I’m going to be completely frank with all you good people. I’ve either seen or sampled most of the movies we live tweet here at #Bond_age_, but I wouldn’t know A Dandy in Aspic from any other Dandy. I’ve never seen this movie and I suspect you haven’t either. I’ve always intended to give it a spin due to the star wattage involved. Laurence Harvey. Tom Courtenay (who will also reappear in Otley in a few months). Mia Farrow. Peter Cook. It was also the last film the great Anthony Mann ever directed. He died of a heart attack midway though filming, and Laurence Harvey completed the production after his passing.
Here’s the great irony of A Dandy in Aspic — okay, maybe it’s not *great* irony, but it is a mildly hmmm-worthy one — after setting it aside for the Year of the Spy 1968 series years ago, I completely forgot to include the film in the teaser reel I created for the live tweet series. Going back now and adding it feels disingenuous. I’m no George Lucas.
Eberlin (Laurence Harvey) is a Cold War Russian counter-espionage agent working in Moscow as a double agent where he’s given orders to assassinate the KGB agent named Krasnevin. This presents a problem for our hero, because he is Krasnevin. INTRIGUE! DOUBLE CROSSING! Eberlin partners with Tom Courtenay’s Gatiss, a sociopathic British agent, to get down to the bottom of things. So basically it’s like Atomic Blonde without the sexy bits.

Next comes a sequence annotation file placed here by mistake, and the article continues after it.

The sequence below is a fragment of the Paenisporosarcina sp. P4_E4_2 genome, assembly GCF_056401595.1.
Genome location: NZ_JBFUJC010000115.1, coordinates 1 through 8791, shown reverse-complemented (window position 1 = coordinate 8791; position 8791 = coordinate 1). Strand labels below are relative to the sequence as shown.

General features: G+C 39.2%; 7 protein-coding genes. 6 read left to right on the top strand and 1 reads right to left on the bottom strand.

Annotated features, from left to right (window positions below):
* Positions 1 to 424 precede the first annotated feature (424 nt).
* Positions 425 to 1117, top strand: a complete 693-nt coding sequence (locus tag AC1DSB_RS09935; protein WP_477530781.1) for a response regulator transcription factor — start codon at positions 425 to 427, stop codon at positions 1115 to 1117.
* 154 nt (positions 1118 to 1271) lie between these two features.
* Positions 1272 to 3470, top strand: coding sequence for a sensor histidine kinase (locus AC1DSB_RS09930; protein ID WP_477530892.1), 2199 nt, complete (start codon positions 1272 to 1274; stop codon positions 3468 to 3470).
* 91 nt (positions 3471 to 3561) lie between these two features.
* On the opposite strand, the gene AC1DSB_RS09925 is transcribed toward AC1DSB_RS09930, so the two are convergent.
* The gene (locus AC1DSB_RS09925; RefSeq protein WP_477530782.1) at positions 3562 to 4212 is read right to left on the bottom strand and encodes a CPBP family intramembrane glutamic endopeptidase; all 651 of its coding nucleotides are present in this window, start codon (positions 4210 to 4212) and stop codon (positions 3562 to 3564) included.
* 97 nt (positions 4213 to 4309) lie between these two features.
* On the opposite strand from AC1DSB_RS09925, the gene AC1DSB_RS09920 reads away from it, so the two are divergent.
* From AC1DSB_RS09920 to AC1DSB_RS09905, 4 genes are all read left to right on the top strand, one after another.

Join #Bond_age_ for the A DANDY IN ASPIC live tweet on Wednesday, Feburary 21st @ 9pm ET. Follow #Bond_age_ hashtag.
All #Bond_age_ programming appears on the Programming page the day of the live tweet.
#SteeleTweet marches on through Remington Steele’s second season. We’re skipping a rather forgettable episode and moving along to Episodes 19 and 20.
Our first episode, “Dreams of Steele” features Judith Light in a yarn about gems that the Steele Agency is hired to protect but turn out to be fakes! Steele and Laura must get down to the bottom of things. As they do.
Up next, “Woman of Steele” features some nice trademarked Steele cinematic callbacks and then wife of Pierce Brosnan Cassandra Harris (For Your Eyes Only). Unlike the prior episode, Steele and Co. is hired to protect a bunch of artwork at an exhibition — this time the paintings are real but a lady swindler returns from the dead to throw Laura into a tizzy.
Join #Bond_age_ for Remington Steele Vol. 16 on Wednesday at 9pm ET. The second episode begins at 10pm after a short break to mix new drinks. Follow #Bond_age_TV hashtag.
Some time ago, #Bond_age_ live tweeted a few movies that were released before Dr. No. We called them Proto-#Bond_age_ and classed this place up a little bit with some #TCMParty vibes. We did North by Northwest, Arsene Lupin, Sherlock Holmes and a couple episodes of The Falcon.
To broaden the scope of #Bond_age_ and scratch off some more movies I’ve always intended to see, I figured it was time to toss on a few classics and see where “going legit” takes us. Unlike some of the other ongoing series I don’t really have an agenda or master plan. We’ll wind our way through classic spy and espionage cinema until we end up back at 1962.
I wanted to start with Fritz Lang’s silent masterpiece Spies, but that’s a damn long silent movie for a live tweet, especially when I’m trying to spur some interest in a new #Bond_age_ series. Greta Garbo seemed like a better first option. Therefore…
Please join #Bond_age_ for Mata Hari (1931) on Wednesday, February 7th @ 9pm ET. Follow #Bond_age_ hashtag.